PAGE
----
Where the Red Fern Grows


Wilson Rawls

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Where the Red Fern Grows Study Guide

Welcome to the LitCharts study guide on Wilson Rawls's Where the Red Fern Grows. Created by the original team behind SparkNotes, LitCharts are the world's best literature guides.

Brief Biography of Wilson Rawls

Wilson Rawls was born in the Oklahoma Ozarks and came of age during the Great Depression. The financial collapse forced his family to move westward in search of work. Rawls himself became a carpenter and lived an itinerant existence throughout North and South America, taking odd jobs and even serving time in prison. He wrote throughout his travels and eventually settled down in Idaho, where he married his wife and began turning his manuscripts into novels. Where the Red Fern Grows was published in 1961 to great acclaim—the semi-autobiographical novel is based on Rawls’s childhood roaming the Ozarks with his pet bluetick hound. Where the Red Fern Grows is Rawls’s most widely known work. Having sold well over seven million copies, it is popular reading for school-aged children and has been lauded with the Evansville Book Award, the Great Stone Face Award, and more accolades. Rawls is also the author of Summer of the Monkeys, which was published in 1976. Like Where the Red Fern Grows, Summer of the Monkeys also follows a young boy growing up in rural Oklahoma.
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Historical Context of Where the Red Fern Grows

Where the Red Fern Grows is set at the height of the Great Depression, a devastating economic downturn which sent shockwaves through the world economy from 1929 to 1939. The effects of the Depression were felt particularly throughout the United States, with poverty and job scarcity becoming major issues for countless American families. Billy and his family are, the novel implies, struggling severely under the weight of the Depression—Billy’s parents have not always dwelled in the Ozarks, but have instead moved to the rural mountainous countryside out of a lack of other housing options. Billy’s father works a small farm to sustain their family while Billy’s mother frets about the educational and social opportunities her children are missing out on due to their rural, hardscrabble upbringing. At the end of the novel, with the help of the money Billy has made selling valuable raccoon hides, the Colmans at last have enough to move out of the Ozarks—their stroke of luck portends the end of the Great Depression and the revitalization of the American economy that was to come in the 1940s and 1950s.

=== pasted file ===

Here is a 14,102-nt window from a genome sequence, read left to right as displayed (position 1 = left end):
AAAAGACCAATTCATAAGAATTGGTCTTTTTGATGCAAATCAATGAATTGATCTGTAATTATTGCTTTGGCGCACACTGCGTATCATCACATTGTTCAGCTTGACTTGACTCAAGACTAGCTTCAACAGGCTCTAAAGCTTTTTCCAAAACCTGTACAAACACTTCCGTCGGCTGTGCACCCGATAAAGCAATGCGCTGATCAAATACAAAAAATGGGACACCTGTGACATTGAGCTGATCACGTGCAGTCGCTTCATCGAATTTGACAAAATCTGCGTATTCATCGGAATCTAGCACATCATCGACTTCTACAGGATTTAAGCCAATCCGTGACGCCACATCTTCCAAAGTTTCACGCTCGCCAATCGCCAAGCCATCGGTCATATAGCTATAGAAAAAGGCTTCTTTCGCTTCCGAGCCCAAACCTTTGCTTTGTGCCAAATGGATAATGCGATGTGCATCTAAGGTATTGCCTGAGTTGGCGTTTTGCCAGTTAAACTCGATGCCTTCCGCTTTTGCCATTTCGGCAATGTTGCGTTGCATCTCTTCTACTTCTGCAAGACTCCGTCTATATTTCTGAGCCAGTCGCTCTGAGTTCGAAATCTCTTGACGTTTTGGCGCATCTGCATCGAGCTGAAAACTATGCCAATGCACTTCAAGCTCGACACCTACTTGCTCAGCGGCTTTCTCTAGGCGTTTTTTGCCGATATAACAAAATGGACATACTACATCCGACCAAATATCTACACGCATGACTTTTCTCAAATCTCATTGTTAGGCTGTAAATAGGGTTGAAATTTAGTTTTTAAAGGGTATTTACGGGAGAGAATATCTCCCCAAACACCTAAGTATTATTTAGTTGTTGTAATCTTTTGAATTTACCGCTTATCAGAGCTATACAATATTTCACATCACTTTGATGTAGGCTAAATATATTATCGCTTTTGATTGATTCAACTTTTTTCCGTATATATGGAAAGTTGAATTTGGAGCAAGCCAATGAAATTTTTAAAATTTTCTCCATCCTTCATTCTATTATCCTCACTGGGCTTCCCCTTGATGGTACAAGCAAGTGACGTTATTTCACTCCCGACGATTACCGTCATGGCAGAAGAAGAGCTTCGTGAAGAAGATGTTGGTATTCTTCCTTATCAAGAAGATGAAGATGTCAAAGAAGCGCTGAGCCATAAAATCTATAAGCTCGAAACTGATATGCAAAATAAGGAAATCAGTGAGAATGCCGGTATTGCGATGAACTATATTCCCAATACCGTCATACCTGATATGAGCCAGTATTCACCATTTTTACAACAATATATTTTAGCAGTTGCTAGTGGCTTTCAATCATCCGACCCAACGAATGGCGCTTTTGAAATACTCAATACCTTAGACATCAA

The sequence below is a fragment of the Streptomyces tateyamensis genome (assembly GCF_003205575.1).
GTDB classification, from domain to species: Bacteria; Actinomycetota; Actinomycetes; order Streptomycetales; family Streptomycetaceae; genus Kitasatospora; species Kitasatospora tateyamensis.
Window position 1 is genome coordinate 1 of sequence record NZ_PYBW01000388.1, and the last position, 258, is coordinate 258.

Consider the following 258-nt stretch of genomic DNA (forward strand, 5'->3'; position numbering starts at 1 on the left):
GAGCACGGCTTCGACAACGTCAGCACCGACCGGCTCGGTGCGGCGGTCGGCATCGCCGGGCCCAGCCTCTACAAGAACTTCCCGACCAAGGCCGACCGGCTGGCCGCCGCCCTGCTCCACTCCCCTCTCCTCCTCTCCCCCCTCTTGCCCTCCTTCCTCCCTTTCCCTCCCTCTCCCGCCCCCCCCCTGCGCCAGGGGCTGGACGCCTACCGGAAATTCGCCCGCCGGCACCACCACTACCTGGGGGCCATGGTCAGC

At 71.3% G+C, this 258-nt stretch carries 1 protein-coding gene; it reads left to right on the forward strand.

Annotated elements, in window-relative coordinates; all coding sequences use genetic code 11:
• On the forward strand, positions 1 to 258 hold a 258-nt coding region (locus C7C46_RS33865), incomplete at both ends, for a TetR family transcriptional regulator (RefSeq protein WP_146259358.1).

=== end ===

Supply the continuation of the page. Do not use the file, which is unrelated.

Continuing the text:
Other Books Related to Where the Red Fern Grows

Where the Red Fern Grows takes place during the Great Depression, an economic disaster which lasted from 1929 to about 1939. Other novels for children which take place during the Great Depression include Pam Munoz Ryan’s Esperanza Rising, Karen Hesse’s Out of the Dust, and Christopher Paul Curtis’s Bud, Not Buddy. The novel also shares a setting with many popular novels for both children and adults—the Ozark mountains, which stretch through Missouri, Arkansas, Oklahoma, and parts of Kansas provide a rich physical setting for novels which dramatize the human interior. Just as Billy Colman learns more about himself through his travails in the Ozarks, the novels Winter’s Bone by Daniel Woodrell and The Weight of Blood by Laura McHugh explore how the rugged and often isolated Ozark mountains influence the psychology and behavior of their main characters. Lastly, Where the Red Fern Grows features an important, meaningful relationship between a boy and his dogs. Books like Jack London’s The Call of the Wild, Garth Stein’s The Art of Racing in the Rain, Phyllis Reynolds Naylor’s Shiloh, and Kate DiCamillo’s Because of Winn Dixie also focus on the profound roles dogs can play in the lives of humans and explore the deeper meaning of the phrase “man’s best friend.”
Key Facts about Where the Red Fern Grows
  • Full Title: Where the Red Fern Grows
  • When Written: Late 1950s
  • When Published: 1961
  • Literary Period: Contemporary Children’s Literature
  • Genre: Fiction; Children’s Novel
  • Setting: The Oklahoma Ozarks
  • Climax: Billy and his beloved hounds Old Dan and Little Ann encounter a terrifying mountain lion while hunting raccoons one night, and a fatal fight ensues.
  • Antagonist: Rubin Pritchard
  • Point of View: First-Person Retrospective

Extra Credit for Where the Red Fern Grows

Memorialized. At the public library in Idaho Falls, there is a statue of Billy Colman, Old Dan, and Little Ann which readers young and old can visit. Cast in copper by artist Marilyn Hoff Hansen, the statue stands in the town where Wilson Rawls wrote Where the Red Fern Grows and honors the massive impact the book has had on readers since its publication in 1961. The official title of the work is “Dreams Can Come True”—a name that reflects the book’s themes of patience, prayer, faith, and, above all, trust in one’s animal companions.